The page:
Carnell Tate Ohio State Buckeyes Wide Receiver

Expectations For Himself Pushing Carnell Tate Forward

As a five-star recruit in the 2023 class, Carnell Tate is accustomed to expectations at this point. Mostly because he’s always had expectations for himself.

Sometimes those expectations can be a burden. Other times they can be a confidence builder.

Last August, Ohio State junior All-American wide receiver Marvin Harrison, Jr. was sitting through a media session answering a constant peppering of questions. It was a day like any other.

But then Harrison was asked about Carnell Tate, who was still just a true freshman receiver at the time and had not yet played in a game as a Buckeye.

Carnell’s gonna be special, man, I think,” Harrison said. “Carnell’s probably at a better point right now than I was going into my sophomore year. So I mean, I think he’s amazing. He handles his business. He’s always in the right spot, catches the ball and runs great routes. So I’m excited to really see what his career looks like. I think he’ll be one of the best receivers to ever come to Ohio State.”

Harrison’s words then had to be clarified.

You mean you’re saying right now he’s ahead of where you were last year as a sophomore? The same year you had 77 catches for 1,263 yards and 14 touchdowns?



Tate’s freshman season featured quality playing time. He finished with 18 catches for 264 yards and one touchdown.

That may not sound like a lot, but he became just the fifth true freshman Ohio State wide receiver in the last 40+ years to catch at least 15 passes in a season. He joined Cris Carter, David Boston, Ted Ginn, Jr., and Garrett Wilson.

Not too shabby.

Carnell Tate spoke with reporters on Monday and was asked what those words from Harrison meant to him.

“It helped me build my confidence a lot,” he said. “It let me know that I was on the right path, doing the right things. And having a head start on him, his sophomore year he had a great year, so hopefully I can go top that or be as good as that. So it definitely built confidence for me.”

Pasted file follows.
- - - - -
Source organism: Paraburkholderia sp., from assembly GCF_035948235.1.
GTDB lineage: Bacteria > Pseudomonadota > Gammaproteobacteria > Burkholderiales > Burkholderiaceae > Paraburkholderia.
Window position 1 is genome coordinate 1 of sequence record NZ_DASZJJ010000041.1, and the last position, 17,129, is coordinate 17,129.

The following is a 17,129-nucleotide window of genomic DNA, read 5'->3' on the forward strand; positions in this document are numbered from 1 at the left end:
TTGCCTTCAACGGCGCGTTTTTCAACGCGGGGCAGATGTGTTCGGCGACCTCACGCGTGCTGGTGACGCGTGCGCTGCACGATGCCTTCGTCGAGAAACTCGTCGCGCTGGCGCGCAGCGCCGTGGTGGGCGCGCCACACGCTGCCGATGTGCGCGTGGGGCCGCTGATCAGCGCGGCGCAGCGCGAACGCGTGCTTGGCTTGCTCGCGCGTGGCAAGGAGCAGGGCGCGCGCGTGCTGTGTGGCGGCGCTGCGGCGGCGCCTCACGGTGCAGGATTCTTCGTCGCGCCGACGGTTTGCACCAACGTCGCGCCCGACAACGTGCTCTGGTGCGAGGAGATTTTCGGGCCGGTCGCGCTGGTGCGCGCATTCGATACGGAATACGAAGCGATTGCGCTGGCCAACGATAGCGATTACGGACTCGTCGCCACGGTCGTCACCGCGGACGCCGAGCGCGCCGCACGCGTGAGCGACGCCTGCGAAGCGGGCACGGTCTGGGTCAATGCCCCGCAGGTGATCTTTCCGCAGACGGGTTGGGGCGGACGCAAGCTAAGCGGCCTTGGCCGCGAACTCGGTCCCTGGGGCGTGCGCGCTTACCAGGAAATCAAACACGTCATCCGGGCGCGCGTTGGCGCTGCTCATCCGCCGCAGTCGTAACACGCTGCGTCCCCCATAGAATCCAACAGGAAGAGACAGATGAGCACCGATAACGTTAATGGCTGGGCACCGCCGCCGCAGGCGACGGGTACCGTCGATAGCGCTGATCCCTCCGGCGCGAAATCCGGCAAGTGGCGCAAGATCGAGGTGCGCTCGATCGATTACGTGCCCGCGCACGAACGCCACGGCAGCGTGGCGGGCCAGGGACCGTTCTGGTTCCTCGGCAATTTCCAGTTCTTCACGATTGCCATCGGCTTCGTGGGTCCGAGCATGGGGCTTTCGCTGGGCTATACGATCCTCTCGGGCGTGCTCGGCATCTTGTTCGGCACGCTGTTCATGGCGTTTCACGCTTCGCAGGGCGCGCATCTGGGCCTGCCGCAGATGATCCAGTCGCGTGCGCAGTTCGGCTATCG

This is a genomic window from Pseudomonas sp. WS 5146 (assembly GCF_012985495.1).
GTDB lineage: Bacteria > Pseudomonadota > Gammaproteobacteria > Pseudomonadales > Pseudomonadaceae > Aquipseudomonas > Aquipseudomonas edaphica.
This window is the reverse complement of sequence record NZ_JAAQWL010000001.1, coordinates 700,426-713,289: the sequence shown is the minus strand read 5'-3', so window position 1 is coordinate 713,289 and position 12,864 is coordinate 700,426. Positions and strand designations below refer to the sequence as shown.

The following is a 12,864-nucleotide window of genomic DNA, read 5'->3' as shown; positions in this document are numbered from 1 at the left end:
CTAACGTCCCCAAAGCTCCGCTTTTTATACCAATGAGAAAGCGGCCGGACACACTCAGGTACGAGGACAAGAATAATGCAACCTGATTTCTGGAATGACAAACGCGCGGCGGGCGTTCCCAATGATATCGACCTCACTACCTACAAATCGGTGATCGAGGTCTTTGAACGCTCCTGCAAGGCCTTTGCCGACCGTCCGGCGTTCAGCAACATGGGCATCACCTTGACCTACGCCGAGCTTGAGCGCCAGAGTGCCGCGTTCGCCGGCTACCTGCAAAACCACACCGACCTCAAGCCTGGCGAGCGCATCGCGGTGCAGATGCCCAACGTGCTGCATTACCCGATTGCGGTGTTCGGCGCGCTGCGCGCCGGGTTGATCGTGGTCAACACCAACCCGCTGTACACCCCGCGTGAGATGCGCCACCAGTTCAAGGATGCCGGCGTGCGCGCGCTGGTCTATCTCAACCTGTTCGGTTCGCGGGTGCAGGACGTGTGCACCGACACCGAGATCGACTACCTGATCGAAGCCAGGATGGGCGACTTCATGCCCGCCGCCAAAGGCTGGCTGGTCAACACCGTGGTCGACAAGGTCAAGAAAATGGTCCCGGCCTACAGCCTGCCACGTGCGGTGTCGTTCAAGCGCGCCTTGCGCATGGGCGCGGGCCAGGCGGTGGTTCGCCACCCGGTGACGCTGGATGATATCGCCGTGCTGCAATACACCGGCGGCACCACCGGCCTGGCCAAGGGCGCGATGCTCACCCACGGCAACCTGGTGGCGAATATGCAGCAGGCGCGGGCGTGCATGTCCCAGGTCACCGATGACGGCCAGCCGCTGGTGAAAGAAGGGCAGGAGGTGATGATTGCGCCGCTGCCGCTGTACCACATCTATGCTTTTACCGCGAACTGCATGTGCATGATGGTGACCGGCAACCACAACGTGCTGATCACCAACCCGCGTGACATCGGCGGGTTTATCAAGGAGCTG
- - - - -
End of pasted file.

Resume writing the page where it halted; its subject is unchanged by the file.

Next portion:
Those words from Harrison came about a month after Tate’s mother Ashley Griggs was shot and killed in Chicago. Tate relied on his teammates and coaches to get him through the most difficult time in his life. He has emerged stronger, but is still dealing with the loss.

The expectations he has for himself have carried him through devastating losses and his early accomplishments. And he’s just getting started.

The Buckeyes are replacing a pair of starting receivers this year, which includes the aforementioned Harrison. Tate is expected to be one of the receivers who steps into a starting role, and he can see that sentiment building among his coaches.

“I can definitely sense that,” he said. “The coaches are telling me, ‘We’re gonna need you. We need you to make the plays. We’re going to need some energy out of you.’ So I can definitely sense me having a bigger role this season.”

Tate spent the offseason getting bigger, stronger, and faster. He has also spent a great deal of time working on his route running and being better at the top of his routes. Basically, all of the little things that will separate him from other receivers — as well as defenders.

But he hasn’t changed his approach to this year. He is still a young player looking to prove himself, no matter what Marvin Harrison, Jr. has said about him or how his coaches are counting on him. He’s going to continue doing the things that have earned him the raves and responsibilities.

“I’m pretty much going in with the same mindset,” he said. “I’m trying to play. I’m trying to have a breakout year. Just like last year, I want to play. So I don’t really think anything’s changed. I’m still trying to go out there and make plays and make a name for myself.”

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